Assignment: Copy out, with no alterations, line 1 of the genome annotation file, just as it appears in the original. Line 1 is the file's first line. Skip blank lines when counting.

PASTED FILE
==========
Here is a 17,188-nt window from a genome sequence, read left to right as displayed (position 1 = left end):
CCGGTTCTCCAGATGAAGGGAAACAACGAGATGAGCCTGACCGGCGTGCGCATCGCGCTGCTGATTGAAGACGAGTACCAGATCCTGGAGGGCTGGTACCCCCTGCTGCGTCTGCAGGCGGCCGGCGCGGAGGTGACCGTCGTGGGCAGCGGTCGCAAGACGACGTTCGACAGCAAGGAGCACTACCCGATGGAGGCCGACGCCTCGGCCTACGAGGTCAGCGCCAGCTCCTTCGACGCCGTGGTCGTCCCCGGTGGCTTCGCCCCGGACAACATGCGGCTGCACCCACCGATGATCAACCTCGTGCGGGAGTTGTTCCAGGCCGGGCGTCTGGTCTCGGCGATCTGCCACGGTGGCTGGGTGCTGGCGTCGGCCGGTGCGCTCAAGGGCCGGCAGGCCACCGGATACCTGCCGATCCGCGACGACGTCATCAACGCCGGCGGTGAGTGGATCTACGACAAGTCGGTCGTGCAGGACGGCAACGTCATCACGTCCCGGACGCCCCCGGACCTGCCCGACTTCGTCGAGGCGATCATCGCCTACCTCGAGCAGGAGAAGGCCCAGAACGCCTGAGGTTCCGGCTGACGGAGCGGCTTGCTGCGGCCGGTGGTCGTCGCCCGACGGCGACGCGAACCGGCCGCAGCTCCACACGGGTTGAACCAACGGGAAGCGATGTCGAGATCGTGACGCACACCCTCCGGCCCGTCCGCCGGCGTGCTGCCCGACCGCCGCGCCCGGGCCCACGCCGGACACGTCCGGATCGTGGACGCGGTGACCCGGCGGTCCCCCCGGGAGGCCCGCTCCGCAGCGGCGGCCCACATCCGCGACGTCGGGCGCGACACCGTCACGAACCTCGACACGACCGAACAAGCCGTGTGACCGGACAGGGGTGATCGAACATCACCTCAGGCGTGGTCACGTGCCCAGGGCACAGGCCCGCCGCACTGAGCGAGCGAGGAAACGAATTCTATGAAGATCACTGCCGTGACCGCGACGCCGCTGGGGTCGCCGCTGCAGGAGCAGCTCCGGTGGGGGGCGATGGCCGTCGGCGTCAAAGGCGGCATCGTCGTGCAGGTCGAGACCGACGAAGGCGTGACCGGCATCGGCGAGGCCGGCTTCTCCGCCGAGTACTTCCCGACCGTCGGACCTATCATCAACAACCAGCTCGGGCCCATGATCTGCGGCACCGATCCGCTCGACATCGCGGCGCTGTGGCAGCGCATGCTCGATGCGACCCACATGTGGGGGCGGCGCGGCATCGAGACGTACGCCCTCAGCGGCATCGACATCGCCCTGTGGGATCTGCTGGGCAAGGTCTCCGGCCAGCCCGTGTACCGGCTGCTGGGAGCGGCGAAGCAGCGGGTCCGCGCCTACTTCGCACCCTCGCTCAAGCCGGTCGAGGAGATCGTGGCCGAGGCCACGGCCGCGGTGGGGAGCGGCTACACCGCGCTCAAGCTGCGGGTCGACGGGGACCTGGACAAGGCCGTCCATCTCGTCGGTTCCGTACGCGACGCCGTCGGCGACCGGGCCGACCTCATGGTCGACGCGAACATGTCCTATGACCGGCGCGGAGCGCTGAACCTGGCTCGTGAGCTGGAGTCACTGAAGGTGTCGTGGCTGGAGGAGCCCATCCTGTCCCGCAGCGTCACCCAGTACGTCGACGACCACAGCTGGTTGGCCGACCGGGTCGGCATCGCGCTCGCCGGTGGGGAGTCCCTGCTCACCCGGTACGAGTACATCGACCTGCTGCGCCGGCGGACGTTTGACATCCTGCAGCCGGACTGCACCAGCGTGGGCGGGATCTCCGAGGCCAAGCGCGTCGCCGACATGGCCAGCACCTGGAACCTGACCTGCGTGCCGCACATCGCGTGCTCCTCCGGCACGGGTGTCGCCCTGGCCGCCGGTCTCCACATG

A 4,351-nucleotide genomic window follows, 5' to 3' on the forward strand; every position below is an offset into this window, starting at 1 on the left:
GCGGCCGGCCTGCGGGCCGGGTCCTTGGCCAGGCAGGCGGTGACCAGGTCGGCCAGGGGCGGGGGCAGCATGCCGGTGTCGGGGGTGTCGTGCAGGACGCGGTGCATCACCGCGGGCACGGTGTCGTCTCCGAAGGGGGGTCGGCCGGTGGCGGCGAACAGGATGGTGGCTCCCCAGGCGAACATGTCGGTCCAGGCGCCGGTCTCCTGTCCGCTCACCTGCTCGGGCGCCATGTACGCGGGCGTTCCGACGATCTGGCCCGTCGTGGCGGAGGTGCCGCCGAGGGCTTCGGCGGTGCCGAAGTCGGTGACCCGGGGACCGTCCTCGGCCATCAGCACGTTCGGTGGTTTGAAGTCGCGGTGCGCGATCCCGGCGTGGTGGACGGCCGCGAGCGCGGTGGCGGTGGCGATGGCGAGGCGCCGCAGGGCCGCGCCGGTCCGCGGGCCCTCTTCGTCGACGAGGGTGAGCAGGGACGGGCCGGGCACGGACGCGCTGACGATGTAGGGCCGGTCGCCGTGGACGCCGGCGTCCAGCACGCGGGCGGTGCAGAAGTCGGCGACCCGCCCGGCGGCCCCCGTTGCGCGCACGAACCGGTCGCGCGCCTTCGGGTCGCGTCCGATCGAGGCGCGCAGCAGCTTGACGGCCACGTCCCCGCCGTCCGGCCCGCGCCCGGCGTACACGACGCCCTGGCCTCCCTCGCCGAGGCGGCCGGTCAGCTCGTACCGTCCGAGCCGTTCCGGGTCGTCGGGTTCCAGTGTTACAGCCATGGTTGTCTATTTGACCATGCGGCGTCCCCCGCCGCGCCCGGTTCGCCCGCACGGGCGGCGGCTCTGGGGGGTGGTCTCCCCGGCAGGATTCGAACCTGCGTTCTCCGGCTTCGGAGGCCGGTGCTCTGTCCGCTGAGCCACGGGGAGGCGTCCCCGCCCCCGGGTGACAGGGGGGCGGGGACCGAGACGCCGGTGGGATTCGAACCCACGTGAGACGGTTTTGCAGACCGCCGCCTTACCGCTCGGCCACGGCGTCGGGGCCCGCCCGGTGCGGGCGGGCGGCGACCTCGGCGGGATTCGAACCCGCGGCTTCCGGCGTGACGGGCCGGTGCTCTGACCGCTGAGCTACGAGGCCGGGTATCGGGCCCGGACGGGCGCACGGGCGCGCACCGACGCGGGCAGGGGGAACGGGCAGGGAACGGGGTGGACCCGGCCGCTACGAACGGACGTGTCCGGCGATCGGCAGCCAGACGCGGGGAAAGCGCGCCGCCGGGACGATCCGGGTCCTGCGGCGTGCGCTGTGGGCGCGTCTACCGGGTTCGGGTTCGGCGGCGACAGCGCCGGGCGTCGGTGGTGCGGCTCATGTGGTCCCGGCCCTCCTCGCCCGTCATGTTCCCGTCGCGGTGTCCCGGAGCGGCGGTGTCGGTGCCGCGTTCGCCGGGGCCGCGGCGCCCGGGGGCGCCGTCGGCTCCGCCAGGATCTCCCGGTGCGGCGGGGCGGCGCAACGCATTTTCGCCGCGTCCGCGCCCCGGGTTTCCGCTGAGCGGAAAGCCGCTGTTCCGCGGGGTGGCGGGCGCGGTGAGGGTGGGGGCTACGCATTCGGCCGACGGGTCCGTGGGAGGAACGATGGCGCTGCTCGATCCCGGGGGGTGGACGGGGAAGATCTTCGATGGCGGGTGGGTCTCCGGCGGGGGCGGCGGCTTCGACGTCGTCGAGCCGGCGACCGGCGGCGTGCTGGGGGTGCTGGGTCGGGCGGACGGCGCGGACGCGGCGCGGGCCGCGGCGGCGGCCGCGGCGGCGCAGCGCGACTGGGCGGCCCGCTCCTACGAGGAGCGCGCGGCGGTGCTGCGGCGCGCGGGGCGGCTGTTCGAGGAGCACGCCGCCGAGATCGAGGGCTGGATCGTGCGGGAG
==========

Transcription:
Here is a 17,188-nt window from a genome sequence, read left to right as displayed (position 1 = left end):